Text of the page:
Web Summit won't be missed, claims Noonan
Finance Minister Michael Noonan has claimed that the Web Summit will not be missed as it departs Dublin - because the city is "chock-a-block with business at the moment".
Lisbon has poached the prestigious event, which has been held in Ireland since its inception in 2010, with politicians there claiming it will provide a €175m economic injection.
A lack of hotels, transportation and suitable venues in Dublin have been the subject of complaints by company chief executive Paddy Cosgrave.
But despite the Government coming under huge political pressure to recover some of the trade that will be lost to Ireland, Mr Noonan bizarrely claimed "I don't think that people will be disappointed".
He said: "Dublin is chock-a-block with business at present. The hotels are full nearly every weekend so I don't think that people will be disappointed. There is still a lot of alternative business I hope."
Minister for Jobs, Enterprise and Innovation Richard Bruton also seemed resigned to the loss, saying said that the summit had "become an international success".
He said the move was "a natural step, the next chapter" in the Web Summit's growth.
"I wish Paddy Cosgrave and the company well. It has been a successful undertaking and has put an Irish company on the map. I welcome that and we will continue participating."
Taoiseach Enda Kenny said the Web Summit had been "a great addition to Ireland's reputation" but it was "an individual choice" that it was moving to Lisbon.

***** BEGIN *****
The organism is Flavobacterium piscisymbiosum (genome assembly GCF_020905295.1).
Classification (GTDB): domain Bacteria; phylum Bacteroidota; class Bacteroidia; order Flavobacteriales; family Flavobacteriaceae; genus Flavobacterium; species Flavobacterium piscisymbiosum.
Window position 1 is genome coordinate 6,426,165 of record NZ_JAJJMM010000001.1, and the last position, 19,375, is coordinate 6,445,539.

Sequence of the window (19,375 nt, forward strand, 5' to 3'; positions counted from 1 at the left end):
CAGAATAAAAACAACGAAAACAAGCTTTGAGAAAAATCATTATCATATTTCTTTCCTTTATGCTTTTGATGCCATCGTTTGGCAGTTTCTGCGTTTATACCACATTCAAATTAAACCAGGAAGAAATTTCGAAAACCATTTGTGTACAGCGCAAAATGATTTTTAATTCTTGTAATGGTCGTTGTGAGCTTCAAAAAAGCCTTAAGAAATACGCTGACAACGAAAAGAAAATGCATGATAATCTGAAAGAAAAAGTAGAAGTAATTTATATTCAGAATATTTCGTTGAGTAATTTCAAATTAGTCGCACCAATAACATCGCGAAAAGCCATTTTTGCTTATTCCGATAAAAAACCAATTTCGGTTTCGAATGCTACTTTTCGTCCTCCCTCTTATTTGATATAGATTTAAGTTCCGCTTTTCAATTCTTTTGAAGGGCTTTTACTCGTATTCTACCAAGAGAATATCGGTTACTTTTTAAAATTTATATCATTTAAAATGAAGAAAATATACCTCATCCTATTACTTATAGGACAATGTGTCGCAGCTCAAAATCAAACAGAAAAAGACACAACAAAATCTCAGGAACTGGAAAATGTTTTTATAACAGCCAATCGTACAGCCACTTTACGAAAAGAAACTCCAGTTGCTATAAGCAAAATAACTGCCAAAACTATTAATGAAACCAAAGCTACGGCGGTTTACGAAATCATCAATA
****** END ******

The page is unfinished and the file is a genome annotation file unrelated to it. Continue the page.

And Tánaiste Joan Burton claimed to be "confident" that the Web Summit "or an equivalent" would return to Ireland in the near future.
The event has grown from 500 attendees in 2010 to the 30,000 who will come to Web Summit at the RDS in November. It is a major fixture on the calendar of tech entrepreneurs and powerful figures from California's Silicon Valley.
According to the conference's organisers, the company is moving its event to Portugal next year because of the difference in infrastructure quality rather than for a better financial subsidy.
Junior Minister and local TD Kevin Humphreys last night said: "The news surrounding the Web Summit is a wake up call. We now need to start planning to win it back to the city."
And the Opposition rounded on the Coalition for failing to secure the future of the prestigious event.
Fianna Fáil leader Micheál Martin said the loss of the "internationally renowned web summit is a hugely embarrassing development for the city and the country".
Mr Martin asked whether the Government could have done more to salvage the situation.
Meanwhile, Portuguese assistant secretary of state for the economy, Leonardo Mathias, said that Lisbon expects to see €175m injected into the Portuguese economy from the three-day Web Summit in 2016.
He also said that the event is expected to attract 40,000 high-tech visitors, trumping the 30,000 expected in Dublin this year.
It is understood €1.3m in financial support that Portuguese authorities will provide was not a deciding factor in the decision to leave Ireland.
Web Summit timeline
From humble origins, the Web Summit has grown into a global event. Here's a timeline of its progress down through the years.
2009: First 'Web Summit' assembled by Paddy Cosgrave in Trinity College with audience of 200 people and founders of Craigslist and Wordpress.
2010: Web Summit moves to Pearse St where 600 people see YouTube founder Chad Hurley as speaker.
2011: Moves to the RDS, attracts 2,000 people and Bono joins in on pub crawl.
2012: 4,000 people attend at the RDS. Attendees include Limerick-born chief executive Patrick Collison of newly escalating company Stripe.
2013: 10,000 people attend the RDS conference where the opening bell for Nasdaq is rung for the first time. Wifi difficulties begin to emerge.
2014: 22,000 people attend the event, which features Tesla founder Elon Musk and actor Eva Longoria as star speakers.
2015: The last Web Summit for Dublin announced. 30,000 people expected to attend. Speakers include Tinder founder Sean Rad.